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Software Patch Management and Releases

Hi,

Could anybody help me on the following query regarding managing patch releases of a software system which I am currently validating. I understand that version number of the software identifies the unique construct of the system and all system releases thereafter are tracked for example using the following numeric format 10.2.12.1{version.release.build.patch}. A build is created for a particular version and a patch is a special build which replaces specific files within a version.release.build. When documenting the release number of the software the combination of version.release is the number published and during IQ the build ID was identified and documented thus establishing that the build of the version met the correct requirement specifications.

My query is as follows; Once the software system is in operational use and service releases become available with patches is there a specific way to determine which patches need to be put in place in the operational system?
I presume that a risk based approach would be used to determine if security and software bug patch fixes need implementation and other patches would be considered based on business needs- is this common practice?

Furthermore, if the patch is implemented, is further validation required or does vendor documentation suffice if it demonstrates that the patch fix is standalone?

The reason I ask this is because the build no. is related to the version no. and the patches are special builds encorporated as part of seperate service releases, therefore, if it has previously been demonstrated that the build for the version meets all specifications can successive releases of software with same version and build be implemented without validation?

Appreciate if anybody could help.

[quote=confused.com]Hi,
Could anybody help me on the following query regarding managing patch releases of a software system which I am currently validating. I understand that version number of the software identifies the unique construct of the system and all system releases thereafter are tracked for example using the following numeric format 10.2.12.1{version.release.build.patch}. A build is created for a particular version and a patch is a special build which replaces specific files within a version.release.build. When documenting the release number of the software the combination of version.release is the number published and during IQ the build ID was identified and documented thus establishing that the build of the version met the correct requirement specifications.[/quote]

So is the system already validated or are you in the middle of validation now, and a new patch is being relased in the middle of your validation exercise?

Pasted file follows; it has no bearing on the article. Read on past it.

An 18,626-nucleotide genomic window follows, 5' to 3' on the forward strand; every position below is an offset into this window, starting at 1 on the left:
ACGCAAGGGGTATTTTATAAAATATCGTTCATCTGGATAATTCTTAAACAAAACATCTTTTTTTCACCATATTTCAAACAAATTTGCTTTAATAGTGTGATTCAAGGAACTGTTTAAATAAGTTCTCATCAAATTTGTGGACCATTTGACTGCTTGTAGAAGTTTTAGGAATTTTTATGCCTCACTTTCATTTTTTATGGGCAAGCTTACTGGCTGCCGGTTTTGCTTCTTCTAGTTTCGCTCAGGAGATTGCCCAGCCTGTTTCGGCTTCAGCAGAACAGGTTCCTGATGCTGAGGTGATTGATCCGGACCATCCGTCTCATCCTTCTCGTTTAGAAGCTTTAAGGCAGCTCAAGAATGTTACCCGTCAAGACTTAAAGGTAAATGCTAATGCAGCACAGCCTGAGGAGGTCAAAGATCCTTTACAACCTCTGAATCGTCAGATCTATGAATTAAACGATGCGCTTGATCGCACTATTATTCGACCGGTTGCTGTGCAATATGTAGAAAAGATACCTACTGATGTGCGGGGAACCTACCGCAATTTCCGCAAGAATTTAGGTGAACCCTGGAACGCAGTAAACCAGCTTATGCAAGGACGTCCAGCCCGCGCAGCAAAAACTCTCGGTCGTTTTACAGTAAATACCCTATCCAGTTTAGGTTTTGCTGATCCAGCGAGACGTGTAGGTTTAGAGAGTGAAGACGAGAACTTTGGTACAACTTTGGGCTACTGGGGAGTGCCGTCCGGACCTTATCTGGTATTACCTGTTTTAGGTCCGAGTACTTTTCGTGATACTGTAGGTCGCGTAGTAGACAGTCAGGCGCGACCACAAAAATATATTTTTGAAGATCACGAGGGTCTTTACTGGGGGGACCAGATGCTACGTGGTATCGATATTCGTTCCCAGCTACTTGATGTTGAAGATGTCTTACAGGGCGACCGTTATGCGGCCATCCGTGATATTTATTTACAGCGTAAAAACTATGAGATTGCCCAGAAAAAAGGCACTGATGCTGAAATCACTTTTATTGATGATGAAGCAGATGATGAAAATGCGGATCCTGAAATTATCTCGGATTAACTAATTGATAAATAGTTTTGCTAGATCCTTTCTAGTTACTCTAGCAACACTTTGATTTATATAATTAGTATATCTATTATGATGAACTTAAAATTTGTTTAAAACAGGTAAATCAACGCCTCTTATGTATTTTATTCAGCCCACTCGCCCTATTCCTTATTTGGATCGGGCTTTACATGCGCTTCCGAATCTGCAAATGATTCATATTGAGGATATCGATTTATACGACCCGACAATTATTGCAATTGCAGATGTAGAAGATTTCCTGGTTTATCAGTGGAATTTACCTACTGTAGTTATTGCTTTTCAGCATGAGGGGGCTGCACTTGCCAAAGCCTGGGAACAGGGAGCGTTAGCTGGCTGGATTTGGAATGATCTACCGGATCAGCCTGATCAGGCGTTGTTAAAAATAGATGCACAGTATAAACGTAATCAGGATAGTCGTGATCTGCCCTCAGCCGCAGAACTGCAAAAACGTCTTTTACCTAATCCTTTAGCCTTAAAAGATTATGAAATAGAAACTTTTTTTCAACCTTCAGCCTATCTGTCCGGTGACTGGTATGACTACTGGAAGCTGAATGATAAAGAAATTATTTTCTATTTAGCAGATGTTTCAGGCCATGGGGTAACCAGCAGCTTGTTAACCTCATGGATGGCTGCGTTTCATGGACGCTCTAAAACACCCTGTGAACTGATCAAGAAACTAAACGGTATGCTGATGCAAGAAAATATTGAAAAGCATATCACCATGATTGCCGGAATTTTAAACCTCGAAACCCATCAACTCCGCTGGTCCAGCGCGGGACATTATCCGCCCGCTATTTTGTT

Not sure what you mean here, are not all patches critical to your system, its not as if you can pick and choose which ones you like.

[quote=confused.com]
I presume that a risk based approach would be used to determine if security and software bug patch fixes need implementation and other patches would be considered based on business needs- is this common practice?[/quote]

Well I would assume all security patches are essential to the correct working of the system - in terms of bug fixes I guess you could put off these if they dont interfere with your business flow, but what happens when the next major release comes about these will have to be implemented anyway.

[quote=confused.com]
Furthermore, if the patch is implemented, is further validation required or does vendor documentation suffice if it demonstrates that the patch fix is standalone?[/quote]

As with the intoroduction of GAMP 5 I would try and leverage off the vendor documentation if possible. Why not raise a change control SOP for the system and reference the vendor documentation, then you have full traceability

Hope this helps

Software version numbering is haphazard at best. A fair bit of it is marketing related. You certainly cannot draw anything meaningful from all but a few vendor numbering schemes.

You also need to take into account hotfixes as well as patches. And often a hotfix could just be issued for one user that is completely unsuitable for another.

In my opinion, a good validation strategy documents and tracks hotfixes and patches but without excessive actions required any time something changes.

Not all patches are mandatory either - some are highly not recommended. “If it ain’t broke, don’t fix it” - I am big on computer security, but in a restricted access pharmaceutical system I often don’t see the need to willy nilly apply the latest security patches. I’ve seen lots of systems running with NT, 2000, UNIX etc. that have never been patched.

Hi,

Thank you for the feedback.

In response; the system is currently still in Validation stage in PQ phase.From analysing the patch release document recieved from the vendor there have been a number of patch releases since the installation of our software. I am in agreement of the idea of “leave well enough alone” if it suits our current usage and take on board both suggestions regarding the necessity to implement security patches.

Thanks:)

I trust that you are not turning out to be a beta site for testing someone’s software - a storm of patches and hotfixes normally disturbs me a bit if it pertains to the end application (exception being the monthly patch cycle from the operating system manufacturer, which is normal nowadays).